How to Increase Diversity at Law Schools?

African American and Hispanic students have applied to law schools at steady rates since the early 1990s, but their representation in law schools has decreased over the past 15 years.

The proportion of black students in law school dropped by 7.5 percent from 1993 to 2008, reports Columbia Law School, which examined data from the Law School Admission Council. The proportion of Mexican-American students decreased by 11.7 percent over the same period. Together those students' enrollment went from 9.5 percent of the incoming class in 1993 to 8.7 percent in 2008.

The actual number of black and Mexican-American students also dropped, even as the size of first-year law classes increased by nearly 3,000 seats across the nation from 1993 to 2008.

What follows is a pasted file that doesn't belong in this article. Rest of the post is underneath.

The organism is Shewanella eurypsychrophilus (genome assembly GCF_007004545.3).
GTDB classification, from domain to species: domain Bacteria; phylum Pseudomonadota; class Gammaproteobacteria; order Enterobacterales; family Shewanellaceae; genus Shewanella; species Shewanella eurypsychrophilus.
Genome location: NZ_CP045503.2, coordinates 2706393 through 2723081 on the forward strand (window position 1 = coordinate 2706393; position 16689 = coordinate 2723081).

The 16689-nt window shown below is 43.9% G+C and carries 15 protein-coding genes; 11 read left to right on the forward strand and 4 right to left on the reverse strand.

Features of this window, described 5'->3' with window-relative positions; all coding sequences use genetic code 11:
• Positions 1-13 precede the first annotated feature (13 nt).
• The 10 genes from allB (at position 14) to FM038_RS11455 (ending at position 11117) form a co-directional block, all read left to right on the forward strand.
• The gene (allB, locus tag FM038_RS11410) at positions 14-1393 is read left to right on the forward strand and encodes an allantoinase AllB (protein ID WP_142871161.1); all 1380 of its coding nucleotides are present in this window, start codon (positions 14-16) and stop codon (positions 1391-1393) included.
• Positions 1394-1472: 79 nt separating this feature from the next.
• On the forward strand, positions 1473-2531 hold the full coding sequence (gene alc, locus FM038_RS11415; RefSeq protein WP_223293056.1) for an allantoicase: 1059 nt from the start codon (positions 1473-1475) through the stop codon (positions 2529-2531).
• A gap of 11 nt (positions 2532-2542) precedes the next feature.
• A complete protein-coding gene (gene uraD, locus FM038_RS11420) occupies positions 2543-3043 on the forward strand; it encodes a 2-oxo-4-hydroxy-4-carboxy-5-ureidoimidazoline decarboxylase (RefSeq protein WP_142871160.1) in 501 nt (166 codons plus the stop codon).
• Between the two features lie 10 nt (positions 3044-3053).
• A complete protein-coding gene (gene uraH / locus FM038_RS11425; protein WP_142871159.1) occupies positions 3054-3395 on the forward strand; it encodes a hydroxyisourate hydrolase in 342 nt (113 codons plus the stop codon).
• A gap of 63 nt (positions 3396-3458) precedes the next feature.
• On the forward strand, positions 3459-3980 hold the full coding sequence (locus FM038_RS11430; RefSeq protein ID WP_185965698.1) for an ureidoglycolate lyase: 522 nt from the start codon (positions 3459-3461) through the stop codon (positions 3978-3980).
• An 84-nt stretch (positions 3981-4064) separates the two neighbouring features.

Collaborations with high schools is one solution the panel recommended to increase African American and Hispanic enrollment in law schools. The panel also recommended a two-year gap with a law related job to strengthen a law school application.

This story first appeared in The Chronicle of Higher Education. To view the full article, please click here.

Email a Friend Print this Page Give us your feedback
MicrosoftMorgan Lewis MCCA's Strategic Diversity SponsorsWal-Mart Womble Carlyle